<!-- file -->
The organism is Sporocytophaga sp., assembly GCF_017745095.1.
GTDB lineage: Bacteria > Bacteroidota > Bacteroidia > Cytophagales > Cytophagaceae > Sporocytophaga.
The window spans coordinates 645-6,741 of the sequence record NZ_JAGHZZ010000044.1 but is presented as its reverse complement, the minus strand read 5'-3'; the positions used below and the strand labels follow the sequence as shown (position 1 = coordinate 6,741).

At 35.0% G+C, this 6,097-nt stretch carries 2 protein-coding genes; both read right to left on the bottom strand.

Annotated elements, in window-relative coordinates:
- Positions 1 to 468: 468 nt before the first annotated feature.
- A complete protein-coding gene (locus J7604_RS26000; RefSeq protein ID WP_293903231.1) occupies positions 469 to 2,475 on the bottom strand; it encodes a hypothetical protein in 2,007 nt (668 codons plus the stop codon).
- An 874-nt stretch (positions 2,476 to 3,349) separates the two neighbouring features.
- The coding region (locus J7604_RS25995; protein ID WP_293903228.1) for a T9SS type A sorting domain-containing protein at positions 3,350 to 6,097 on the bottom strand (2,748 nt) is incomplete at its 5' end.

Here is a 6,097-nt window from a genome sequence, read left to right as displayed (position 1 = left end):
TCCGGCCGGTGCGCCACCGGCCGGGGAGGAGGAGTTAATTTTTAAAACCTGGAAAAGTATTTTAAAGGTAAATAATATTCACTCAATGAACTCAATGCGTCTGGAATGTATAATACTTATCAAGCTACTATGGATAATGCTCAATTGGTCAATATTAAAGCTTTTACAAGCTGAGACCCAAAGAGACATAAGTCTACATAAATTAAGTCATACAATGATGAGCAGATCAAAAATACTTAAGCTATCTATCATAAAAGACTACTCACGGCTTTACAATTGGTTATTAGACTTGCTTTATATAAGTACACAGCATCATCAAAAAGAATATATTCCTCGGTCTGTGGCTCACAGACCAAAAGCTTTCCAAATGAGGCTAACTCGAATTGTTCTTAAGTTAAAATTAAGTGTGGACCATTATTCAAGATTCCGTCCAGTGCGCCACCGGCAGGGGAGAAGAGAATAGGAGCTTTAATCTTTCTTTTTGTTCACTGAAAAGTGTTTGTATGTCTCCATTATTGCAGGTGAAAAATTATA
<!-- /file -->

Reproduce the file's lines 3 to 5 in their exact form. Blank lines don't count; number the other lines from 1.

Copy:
The window spans coordinates 645-6,741 of the sequence record NZ_JAGHZZ010000044.1 but is presented as its reverse complement, the minus strand read 5'-3'; the positions used below and the strand labels follow the sequence as shown (position 1 = coordinate 6,741).

At 35.0% G+C, this 6,097-nt stretch carries 2 protein-coding genes; both read right to left on the bottom strand.

Annotated elements, in window-relative coordinates: